What's the story?
Former Indian Squash player Anil Nayar has stated that the sport will receive a major lift if it is included in the Olympics soon. The Arjuna award winner mentioned that the Olympic status will spread awareness about squash besides compelling more people to try the sport.
Anil Nayar made history by becoming the first Indian to win the Drysdale Cup in 1965. The veteran player received the prestigious Arjuna Award in 1969 for his achievements in the world of Squash. Although the popularity of Squash has increased over the years, it is yet to become a part of the world's biggest sports event, the Olympics. Although, the sport is featured at the Commonwealth Games.
The heart of the matter
The Squash ace talked to Sportstar at the launch of his biography ‘Lucky: A portrait of a legendary Indian-American squash champion’ on Thursday (13th February). Talking about the game's inclusion in the Olympics, he said:
“It will be great if it becomes an Olympic sport. It will give a big uplift. It will get a lot more people playing squash because the Olympic status will be huge.”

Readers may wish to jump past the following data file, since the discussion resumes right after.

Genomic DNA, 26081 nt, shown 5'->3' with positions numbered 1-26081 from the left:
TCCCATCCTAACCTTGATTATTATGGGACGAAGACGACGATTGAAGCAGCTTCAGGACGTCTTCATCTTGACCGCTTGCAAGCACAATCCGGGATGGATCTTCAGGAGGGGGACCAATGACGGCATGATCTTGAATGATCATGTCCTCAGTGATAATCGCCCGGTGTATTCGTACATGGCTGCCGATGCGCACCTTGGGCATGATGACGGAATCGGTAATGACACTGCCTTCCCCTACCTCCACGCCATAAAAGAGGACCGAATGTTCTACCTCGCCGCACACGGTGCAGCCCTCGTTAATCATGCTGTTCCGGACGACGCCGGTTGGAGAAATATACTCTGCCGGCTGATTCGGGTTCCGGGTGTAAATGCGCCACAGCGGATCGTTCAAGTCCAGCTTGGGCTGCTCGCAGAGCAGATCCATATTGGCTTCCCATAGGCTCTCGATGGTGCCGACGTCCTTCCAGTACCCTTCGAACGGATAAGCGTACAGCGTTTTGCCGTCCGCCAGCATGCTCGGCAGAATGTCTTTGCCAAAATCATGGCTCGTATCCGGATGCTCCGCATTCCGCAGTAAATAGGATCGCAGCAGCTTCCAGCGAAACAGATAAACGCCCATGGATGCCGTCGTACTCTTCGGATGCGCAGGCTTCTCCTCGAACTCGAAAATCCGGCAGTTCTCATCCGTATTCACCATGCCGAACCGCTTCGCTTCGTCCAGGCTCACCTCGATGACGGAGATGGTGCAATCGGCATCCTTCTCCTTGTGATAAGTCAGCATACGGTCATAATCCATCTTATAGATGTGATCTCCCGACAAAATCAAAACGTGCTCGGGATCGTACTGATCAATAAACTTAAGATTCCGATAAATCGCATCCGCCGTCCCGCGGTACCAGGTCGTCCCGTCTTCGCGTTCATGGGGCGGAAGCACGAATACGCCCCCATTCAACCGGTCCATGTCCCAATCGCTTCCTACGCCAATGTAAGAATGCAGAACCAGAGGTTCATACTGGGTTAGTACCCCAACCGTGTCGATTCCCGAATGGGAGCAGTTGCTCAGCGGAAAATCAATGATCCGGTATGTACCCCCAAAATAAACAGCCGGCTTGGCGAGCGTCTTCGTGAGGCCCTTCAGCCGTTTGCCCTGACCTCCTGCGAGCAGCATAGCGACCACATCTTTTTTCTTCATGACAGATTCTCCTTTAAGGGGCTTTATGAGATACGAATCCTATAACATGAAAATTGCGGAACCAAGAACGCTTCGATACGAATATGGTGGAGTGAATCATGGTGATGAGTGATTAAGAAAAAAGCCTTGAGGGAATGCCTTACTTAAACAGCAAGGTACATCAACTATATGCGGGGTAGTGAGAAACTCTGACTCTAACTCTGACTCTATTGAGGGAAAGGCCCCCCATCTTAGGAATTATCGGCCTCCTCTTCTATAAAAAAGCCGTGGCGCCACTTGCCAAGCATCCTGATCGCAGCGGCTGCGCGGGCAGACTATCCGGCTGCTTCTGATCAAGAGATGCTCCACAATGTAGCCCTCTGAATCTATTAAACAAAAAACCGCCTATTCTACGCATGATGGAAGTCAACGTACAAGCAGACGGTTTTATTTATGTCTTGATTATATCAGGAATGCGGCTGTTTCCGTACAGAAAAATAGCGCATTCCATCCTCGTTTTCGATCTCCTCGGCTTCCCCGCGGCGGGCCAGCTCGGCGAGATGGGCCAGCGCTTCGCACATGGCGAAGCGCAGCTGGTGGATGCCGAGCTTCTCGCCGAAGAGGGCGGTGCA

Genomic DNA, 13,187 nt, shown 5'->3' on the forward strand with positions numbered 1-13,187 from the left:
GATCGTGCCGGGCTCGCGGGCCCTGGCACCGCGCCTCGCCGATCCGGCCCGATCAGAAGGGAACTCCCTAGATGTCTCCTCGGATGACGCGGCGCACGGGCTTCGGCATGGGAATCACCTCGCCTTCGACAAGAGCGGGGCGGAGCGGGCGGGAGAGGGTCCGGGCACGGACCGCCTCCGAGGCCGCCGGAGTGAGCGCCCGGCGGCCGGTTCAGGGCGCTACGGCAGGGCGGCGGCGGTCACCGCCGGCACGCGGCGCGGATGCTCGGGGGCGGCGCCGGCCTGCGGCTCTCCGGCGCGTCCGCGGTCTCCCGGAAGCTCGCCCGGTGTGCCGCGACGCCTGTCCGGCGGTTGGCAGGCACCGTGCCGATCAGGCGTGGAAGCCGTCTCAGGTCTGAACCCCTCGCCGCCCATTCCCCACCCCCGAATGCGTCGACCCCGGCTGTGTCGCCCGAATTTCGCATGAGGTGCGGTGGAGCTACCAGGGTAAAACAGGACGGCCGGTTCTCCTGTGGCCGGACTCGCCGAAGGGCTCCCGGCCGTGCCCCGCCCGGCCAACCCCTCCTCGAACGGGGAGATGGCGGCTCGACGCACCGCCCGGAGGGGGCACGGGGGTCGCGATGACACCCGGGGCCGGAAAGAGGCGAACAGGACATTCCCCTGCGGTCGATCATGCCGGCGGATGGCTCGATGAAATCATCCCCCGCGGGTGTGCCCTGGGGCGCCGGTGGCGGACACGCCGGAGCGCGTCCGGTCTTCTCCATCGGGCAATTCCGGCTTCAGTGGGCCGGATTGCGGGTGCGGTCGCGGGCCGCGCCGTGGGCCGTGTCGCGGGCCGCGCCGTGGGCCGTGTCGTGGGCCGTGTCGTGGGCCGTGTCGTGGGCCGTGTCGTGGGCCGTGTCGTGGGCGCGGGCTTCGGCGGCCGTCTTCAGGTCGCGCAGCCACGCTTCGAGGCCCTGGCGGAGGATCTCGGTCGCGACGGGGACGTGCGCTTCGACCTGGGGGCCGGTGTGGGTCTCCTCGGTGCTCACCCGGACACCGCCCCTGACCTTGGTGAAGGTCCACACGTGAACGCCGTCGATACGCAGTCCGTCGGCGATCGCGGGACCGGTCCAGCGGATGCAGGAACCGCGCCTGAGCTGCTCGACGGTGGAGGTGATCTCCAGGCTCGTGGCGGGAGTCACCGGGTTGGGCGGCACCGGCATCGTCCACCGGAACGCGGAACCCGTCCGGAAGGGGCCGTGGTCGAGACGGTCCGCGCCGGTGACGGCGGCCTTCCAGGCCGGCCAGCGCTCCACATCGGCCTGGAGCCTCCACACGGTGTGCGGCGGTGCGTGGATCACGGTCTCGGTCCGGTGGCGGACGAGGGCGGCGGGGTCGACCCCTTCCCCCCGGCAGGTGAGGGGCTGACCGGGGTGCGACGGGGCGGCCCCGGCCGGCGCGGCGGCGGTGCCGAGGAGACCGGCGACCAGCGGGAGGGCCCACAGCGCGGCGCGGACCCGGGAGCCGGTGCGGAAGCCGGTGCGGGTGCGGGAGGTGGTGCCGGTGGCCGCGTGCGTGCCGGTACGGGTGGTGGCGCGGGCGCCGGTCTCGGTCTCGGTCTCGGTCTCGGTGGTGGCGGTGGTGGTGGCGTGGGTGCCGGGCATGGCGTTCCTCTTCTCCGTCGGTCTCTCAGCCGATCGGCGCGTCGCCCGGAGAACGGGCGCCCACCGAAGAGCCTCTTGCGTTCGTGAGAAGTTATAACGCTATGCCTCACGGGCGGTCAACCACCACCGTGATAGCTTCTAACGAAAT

Reflecting on the rise of Indian Squash players, Nayar continued:
“It’s going to grow organically. It's going to get richer with different kinds of people from different classes of society coming to play squash. There is infrastructure available for that. Squash is a finite sport, So you're not going to get too much spectatorship. You aren't going to get 20,000 people.”
He even heaped praise on the training centres that have come up in Chennai, Kolkata and Delhi and signed off with the following statement:
"But having said that, we have the centre in Chennai (Indian Squash Academy), which is doing excellent work. There are certain centres in Calcutta, Delhi that are doing really good work. So, it's not going blockbusters but I think there's a good pace.”
It will be intriguing to see if Squash can make it to future Olympics events. As far as the Tokyo Olympics 2020 are concerned, the squash players will not get a chance to showcase their talent in Japan.